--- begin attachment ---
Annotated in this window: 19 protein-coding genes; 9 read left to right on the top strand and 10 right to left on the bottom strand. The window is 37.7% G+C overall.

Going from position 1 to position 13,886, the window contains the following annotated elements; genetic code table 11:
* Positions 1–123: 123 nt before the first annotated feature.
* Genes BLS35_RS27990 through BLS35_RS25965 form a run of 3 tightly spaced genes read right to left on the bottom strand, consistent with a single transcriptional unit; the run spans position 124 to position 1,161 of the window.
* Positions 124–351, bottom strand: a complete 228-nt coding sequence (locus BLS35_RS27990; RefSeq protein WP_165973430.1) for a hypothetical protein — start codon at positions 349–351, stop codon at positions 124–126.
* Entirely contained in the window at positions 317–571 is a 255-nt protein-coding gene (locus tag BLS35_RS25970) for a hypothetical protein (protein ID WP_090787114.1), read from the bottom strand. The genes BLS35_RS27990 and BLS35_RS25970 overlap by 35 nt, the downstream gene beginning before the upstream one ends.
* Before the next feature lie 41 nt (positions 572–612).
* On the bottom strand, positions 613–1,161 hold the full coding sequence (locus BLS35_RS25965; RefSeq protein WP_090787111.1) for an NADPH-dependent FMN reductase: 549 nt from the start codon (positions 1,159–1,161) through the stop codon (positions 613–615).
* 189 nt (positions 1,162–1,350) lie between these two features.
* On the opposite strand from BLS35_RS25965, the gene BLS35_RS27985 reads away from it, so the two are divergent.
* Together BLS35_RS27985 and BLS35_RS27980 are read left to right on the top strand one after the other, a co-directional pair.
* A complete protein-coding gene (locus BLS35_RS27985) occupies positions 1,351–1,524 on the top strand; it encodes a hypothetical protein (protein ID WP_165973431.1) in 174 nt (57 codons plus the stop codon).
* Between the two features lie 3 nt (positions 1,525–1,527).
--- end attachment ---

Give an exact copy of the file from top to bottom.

Annotated in this window: 19 protein-coding genes; 9 read left to right on the top strand and 10 right to left on the bottom strand. The window is 37.7% G+C overall.

Going from position 1 to position 13,886, the window contains the following annotated elements; genetic code table 11:
* Positions 1–123: 123 nt before the first annotated feature.
* Genes BLS35_RS27990 through BLS35_RS25965 form a run of 3 tightly spaced genes read right to left on the bottom strand, consistent with a single transcriptional unit; the run spans position 124 to position 1,161 of the window.
* Positions 124–351, bottom strand: a complete 228-nt coding sequence (locus BLS35_RS27990; RefSeq protein WP_165973430.1) for a hypothetical protein — start codon at positions 349–351, stop codon at positions 124–126.
* Entirely contained in the window at positions 317–571 is a 255-nt protein-coding gene (locus tag BLS35_RS25970) for a hypothetical protein (protein ID WP_090787114.1), read from the bottom strand. The genes BLS35_RS27990 and BLS35_RS25970 overlap by 35 nt, the downstream gene beginning before the upstream one ends.
* Before the next feature lie 41 nt (positions 572–612).
* On the bottom strand, positions 613–1,161 hold the full coding sequence (locus BLS35_RS25965; RefSeq protein WP_090787111.1) for an NADPH-dependent FMN reductase: 549 nt from the start codon (positions 1,159–1,161) through the stop codon (positions 613–615).
* 189 nt (positions 1,162–1,350) lie between these two features.
* On the opposite strand from BLS35_RS25965, the gene BLS35_RS27985 reads away from it, so the two are divergent.
* Together BLS35_RS27985 and BLS35_RS27980 are read left to right on the top strand one after the other, a co-directional pair.
* A complete protein-coding gene (locus BLS35_RS27985) occupies positions 1,351–1,524 on the top strand; it encodes a hypothetical protein (protein ID WP_165973431.1) in 174 nt (57 codons plus the stop codon).
* Between the two features lie 3 nt (positions 1,525–1,527).